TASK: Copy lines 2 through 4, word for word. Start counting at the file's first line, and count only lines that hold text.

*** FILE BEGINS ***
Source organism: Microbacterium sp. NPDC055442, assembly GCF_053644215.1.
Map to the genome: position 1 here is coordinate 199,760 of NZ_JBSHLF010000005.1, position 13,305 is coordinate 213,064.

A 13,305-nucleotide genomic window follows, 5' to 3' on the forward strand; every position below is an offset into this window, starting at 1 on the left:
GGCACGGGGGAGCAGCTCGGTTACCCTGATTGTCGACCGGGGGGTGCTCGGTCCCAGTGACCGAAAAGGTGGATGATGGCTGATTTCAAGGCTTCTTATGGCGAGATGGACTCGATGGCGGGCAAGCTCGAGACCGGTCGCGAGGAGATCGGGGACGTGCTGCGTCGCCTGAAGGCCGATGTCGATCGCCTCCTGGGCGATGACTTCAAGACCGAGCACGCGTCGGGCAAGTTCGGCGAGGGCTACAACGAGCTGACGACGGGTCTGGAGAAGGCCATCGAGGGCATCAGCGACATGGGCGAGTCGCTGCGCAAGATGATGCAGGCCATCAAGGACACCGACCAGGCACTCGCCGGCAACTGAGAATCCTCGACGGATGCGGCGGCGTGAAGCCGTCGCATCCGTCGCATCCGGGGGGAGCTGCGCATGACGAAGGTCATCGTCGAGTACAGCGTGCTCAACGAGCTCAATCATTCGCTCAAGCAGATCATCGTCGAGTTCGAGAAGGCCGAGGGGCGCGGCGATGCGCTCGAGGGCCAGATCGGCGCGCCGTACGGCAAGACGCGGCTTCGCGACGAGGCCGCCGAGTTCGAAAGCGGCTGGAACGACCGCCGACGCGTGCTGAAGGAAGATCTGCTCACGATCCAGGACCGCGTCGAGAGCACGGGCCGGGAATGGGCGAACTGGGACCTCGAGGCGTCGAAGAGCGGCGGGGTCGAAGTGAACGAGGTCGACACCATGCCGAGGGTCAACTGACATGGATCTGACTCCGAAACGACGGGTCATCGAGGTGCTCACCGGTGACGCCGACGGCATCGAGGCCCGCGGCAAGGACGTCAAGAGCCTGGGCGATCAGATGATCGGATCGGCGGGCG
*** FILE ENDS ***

Map to the genome: position 1 here is coordinate 199,760 of NZ_JBSHLF010000005.1, position 13,305 is coordinate 213,064.

A 13,305-nucleotide genomic window follows, 5' to 3' on the forward strand; every position below is an offset into this window, starting at 1 on the left:
GGCACGGGGGAGCAGCTCGGTTACCCTGATTGTCGACCGGGGGGTGCTCGGTCCCAGTGACCGAAAAGGTGGATGATGGCTGATTTCAAGGCTTCTTATGGCGAGATGGACTCGATGGCGGGCAAGCTCGAGACCGGTCGCGAGGAGATCGGGGACGTGCTGCGTCGCCTGAAGGCCGATGTCGATCGCCTCCTGGGCGATGACTTCAAGACCGAGCACGCGTCGGGCAAGTTCGGCGAGGGCTACAACGAGCTGACGACGGGTCTGGAGAAGGCCATCGAGGGCATCAGCGACATGGGCGAGTCGCTGCGCAAGATGATGCAGGCCATCAAGGACACCGACCAGGCACTCGCCGGCAACTGAGAATCCTCGACGGATGCGGCGGCGTGAAGCCGTCGCATCCGTCGCATCCGGGGGGAGCTGCGCATGACGAAGGTCATCGTCGAGTACAGCGTGCTCAACGAGCTCAATCATTCGCTCAAGCAGATCATCGTCGAGTTCGAGAAGGCCGAGGGGCGCGGCGATGCGCTCGAGGGCCAGATCGGCGCGCCGTACGGCAAGACGCGGCTTCGCGACGAGGCCGCCGAGTTCGAAAGCGGCTGGAACGACCGCCGACGCGTGCTGAAGGAAGATCTGCTCACGATCCAGGACCGCGTCGAGAGCACGGGCCGGGAATGGGCGAACTGGGACCTCGAGGCGTCGAAGAGCGGCGGGGTCGAAGTGAACGAGGTCGACACCATGCCGAGGGTCAACTGACATGGATCTGACTCCGAAACGACGGGTCATCGAGGTGCTCACCGGTGACGCCGACGGCATCGAGGCCCGCGGCAAGGACGTCAAGAGCCTGGGCGATCAGATGATCGGATCGGCGGGCG